Temporal range: Late Cretaceous (97-93.5 Mya)
|A restoration of Argentinosaurus huinculensis|
Bonaparte & Coria, 1993
| Argentinosaurus huinculensis|
Bonaparte & Coria, 1993
Argentinosaurus huinculensis had been estimated to be about 32.2-37 meters long and 73.3-90 tonnes in weight when fully grown. Like all sauropods, it probably ate the leaves off the tops of conifers. It was a titanosaur, some of the biggest animals to have ever walked on land, and grew to that size to protect itself from predators like Mapusaurus except that it could nearly outrun any predator away. It also most likely traveled in herds from place to place, finding where the vegetation was more dense, the best possible food areas are after they've stripped the last area down. It was also one of the last giant sauropods to have lived, and may have shared its environment with another, smaller sauropod called Amargasaurus. Argentinosaurus is considered to be the largest dinosaur to scientists but actually there are about 3 more sauropods which compete with size with it, an Unnamed Patagonian titanosaur at 40 meters, Alamosaurus at 30-37 meters, Puertasaurus at 30-37 meters, Bruhathkayosaurus at 44 meters and Amphicoelias at 58 meters, people think that that's because of scientists have less evidence that they actually existed or not, making it a controversial and theoretical debate.
Argentinosaurus was an extremely large dinosaur, probably the largest in its area. Its long neck gave it a better approach than the other herbivorous dinosaurs in its areas, because it was able to feed from more various places, enhancing its feeding capabilties. Like other herbivorous dinosaurs, Argentinosaurus probably swallowed stones, better known as Gastroliths, to help grind its food, to easily turn its food into nutrition, for its massive growing rate. Argentinosaurus probably used its size as primary defense against giant predators like Mapusaurus, or Giganotosaurus, and its also reckoned that the Argentinosaurus could rear up on its hind legs to make itself look bigger. Many sources document that the Argentinosaurus bred, a lot. To ensure the survival of its species, and with direct fossil evidence from Patagonia (massive breeding site), it would've have frequent nesting times.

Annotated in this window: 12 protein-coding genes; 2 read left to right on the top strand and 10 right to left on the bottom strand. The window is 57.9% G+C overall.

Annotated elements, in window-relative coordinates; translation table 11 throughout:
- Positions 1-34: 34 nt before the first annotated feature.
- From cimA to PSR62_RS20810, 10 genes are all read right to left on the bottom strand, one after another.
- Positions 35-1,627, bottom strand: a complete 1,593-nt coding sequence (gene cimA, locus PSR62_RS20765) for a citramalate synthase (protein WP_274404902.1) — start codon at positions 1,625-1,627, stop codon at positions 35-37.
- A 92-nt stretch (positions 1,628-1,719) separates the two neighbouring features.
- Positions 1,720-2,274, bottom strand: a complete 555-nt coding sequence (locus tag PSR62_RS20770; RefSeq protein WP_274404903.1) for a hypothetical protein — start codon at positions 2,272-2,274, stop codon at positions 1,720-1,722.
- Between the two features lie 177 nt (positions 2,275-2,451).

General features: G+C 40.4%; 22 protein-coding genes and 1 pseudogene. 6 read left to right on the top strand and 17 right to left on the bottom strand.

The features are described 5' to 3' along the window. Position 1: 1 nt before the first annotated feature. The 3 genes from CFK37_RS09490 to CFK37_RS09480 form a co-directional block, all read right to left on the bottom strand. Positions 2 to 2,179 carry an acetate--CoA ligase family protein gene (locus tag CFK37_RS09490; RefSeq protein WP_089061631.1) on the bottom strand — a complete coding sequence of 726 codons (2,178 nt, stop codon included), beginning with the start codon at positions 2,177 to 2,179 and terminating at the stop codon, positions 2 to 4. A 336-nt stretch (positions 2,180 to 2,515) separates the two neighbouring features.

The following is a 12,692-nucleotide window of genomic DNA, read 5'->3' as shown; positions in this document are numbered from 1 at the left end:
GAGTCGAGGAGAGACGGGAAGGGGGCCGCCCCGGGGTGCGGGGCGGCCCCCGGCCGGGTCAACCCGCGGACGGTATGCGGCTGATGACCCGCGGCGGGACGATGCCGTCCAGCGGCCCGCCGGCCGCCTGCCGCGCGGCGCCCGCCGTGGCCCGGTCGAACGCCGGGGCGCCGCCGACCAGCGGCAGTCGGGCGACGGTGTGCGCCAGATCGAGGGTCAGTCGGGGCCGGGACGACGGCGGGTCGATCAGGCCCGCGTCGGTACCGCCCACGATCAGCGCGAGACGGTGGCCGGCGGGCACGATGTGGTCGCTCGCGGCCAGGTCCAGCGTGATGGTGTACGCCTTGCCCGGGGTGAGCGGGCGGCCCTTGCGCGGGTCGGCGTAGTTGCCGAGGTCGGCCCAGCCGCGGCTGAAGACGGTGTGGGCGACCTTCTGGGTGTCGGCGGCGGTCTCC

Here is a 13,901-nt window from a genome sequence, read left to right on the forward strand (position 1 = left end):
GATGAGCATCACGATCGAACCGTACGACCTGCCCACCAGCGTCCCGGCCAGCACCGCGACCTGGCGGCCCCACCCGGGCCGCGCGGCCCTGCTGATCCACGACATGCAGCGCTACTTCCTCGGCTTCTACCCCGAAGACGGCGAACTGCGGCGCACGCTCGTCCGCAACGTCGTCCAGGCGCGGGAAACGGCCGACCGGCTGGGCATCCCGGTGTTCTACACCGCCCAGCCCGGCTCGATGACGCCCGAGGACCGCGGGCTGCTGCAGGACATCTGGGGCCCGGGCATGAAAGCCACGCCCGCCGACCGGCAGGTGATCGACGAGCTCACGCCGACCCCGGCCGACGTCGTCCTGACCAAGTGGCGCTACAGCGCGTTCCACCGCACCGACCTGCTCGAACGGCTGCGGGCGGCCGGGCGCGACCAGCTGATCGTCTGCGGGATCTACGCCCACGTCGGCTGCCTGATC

In Popular Culture
- Argentinosaurus was featured in a Walking with Dinosaurs special, Land of Giants, where Nigel Marvin tries to find them and see how they lived and survived from predators like Giganotosaurus.
- They were also in the BBC documentary Planet Dinosaur, where a herd of them is attacked by a pack of Mapusaurus.
- It was a main character in the IMAX movie, Dinosaurs, Giants of Patagonia.
- It also appears in Jurassic World: The Game as a common herbivore.
- Argentinosaurus appears in Jurassic World: Alive as a rare dinosaur.
- Argentinosaurus appeared on Dinosaur Train.
- Argentinosaurus appears in Dino Lab ll.
Chased by Dinosaurs
Dinosaurs, Giants of Patagonia